On the Road to 1,000 Monthly Donors
My favorite part about working with nonprofits is how much we can learn from each other. I learn from their questions every day.
I am blown away with how smart people at nonprofits are, and how committed they are to the cause. And how (fortunately) many are really committed to growing their monthly gifts, because they see the power.
I recently asked someone from a nonprofit if they were interested in an interview with me. Sami Sheehan, manager of donor engagement at Lollypop Farm, Humane Society of Greater Rochester, was gracious enough to spend an hour on the phone with me to tell me about her journey to growing the organization's program to 1,000 monthly donors.
Sheehan has been with Lollypop Farm for five and a half years. Lollypop Farm covers the Greater Rochester area, about one million people in four counties.
Like so many nonprofits, Sheehan wears multiple hats. She oversees the direct mail, some online giving, Facebook and some third-party fundraiser programs, and even a mid-level donor caseload.
Lollypop Farm’s monthly donor program is called Fur-Ever Yours, and it has 927 monthly donors, with the goal to reach 1,000 by the end of the year. Its average monthly gift is $15 and median monthly gift is $25. Lollypop uses Blackbaud’s Raiser’s Edge and Luminate Online.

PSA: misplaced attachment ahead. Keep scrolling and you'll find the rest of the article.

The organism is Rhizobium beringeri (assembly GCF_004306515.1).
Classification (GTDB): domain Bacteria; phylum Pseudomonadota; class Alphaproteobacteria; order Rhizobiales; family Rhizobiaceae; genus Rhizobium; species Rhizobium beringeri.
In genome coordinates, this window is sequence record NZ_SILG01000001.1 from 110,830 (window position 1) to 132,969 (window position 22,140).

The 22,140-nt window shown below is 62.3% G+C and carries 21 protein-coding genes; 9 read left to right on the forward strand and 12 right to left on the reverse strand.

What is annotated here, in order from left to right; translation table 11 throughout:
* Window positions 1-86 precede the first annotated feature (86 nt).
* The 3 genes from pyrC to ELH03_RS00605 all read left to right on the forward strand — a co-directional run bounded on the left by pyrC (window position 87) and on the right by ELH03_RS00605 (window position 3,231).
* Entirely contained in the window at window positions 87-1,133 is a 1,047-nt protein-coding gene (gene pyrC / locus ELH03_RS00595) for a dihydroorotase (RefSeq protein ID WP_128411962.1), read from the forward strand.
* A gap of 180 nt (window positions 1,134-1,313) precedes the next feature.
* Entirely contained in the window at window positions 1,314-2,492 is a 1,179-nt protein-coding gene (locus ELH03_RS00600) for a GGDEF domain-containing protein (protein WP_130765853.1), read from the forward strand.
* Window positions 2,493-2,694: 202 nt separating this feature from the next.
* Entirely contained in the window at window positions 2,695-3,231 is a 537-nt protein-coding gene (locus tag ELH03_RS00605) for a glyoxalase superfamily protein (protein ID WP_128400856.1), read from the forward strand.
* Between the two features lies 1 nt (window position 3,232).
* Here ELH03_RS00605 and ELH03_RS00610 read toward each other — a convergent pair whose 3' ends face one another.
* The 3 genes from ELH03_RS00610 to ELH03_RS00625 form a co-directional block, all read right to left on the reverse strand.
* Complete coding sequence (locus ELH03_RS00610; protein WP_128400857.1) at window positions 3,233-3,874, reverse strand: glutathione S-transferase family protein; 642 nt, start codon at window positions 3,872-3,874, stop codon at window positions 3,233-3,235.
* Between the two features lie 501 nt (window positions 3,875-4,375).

I asked Sheehan about her biggest success, and her answer was not what you would expect — but it makes a lot of sense. It ties back to the fact that so many people still do not quite understand the value of monthly giving.
Lollypop Farm’s biggest monthly donor breakthrough came when the Fur-Ever Yours budget was separated from other budgets, so people could see how much the program grew exponentially. Monthly donors used to be mixed into the offline and online program; now they have their own line item.
Once the organization saw this, it was able to start focusing on monthly giving even more. The organization was able to see a major jump in the number of monthly donors in 2017.
Expenses are still recorded as part of the direct mail program, especially in which some of the materials invite Fur-Ever Yours monthly donors to make an extra gift, but not all.
Current stewardship program to monthly donors consists of:
- Thank-you letter/welcome pack.
- Thank-you call
- Two newsletters: one has no ask and one includes an upgrade ask
- Holiday card with a one-time gift ask
- One impact report without an ask.
Lollypop Farm is using multiple strategies to grow the Fur-Ever Yours Monthly Giving Program. A special monthly giving direct mail appeal is done in the spring. A telemarketing campaign focused on monthly giving takes place in the spring and fall. In addition, Lollypop Farm does social media ads, directing to their website.
Many email appeals have a link to monthly gifts in the P.S., and 75% of direct mail appeals have a P.S about monthly gifts with a tick box on the form.
One of the largest points of new monthly giving acquisition happens during the Lollypop Farm Tails of Hope Telethon in the spring. The event is live from a local mall and is broadcasted for six hours on two local television affiliate’s stations and their streaming. Volunteers and people from the area answer phone calls, with 11 people manning the phones for six hours. After the event, shelter staff provide pictures of the animals. They include them along with a handwritten thank-you note to showcase what the future looks like for the animals.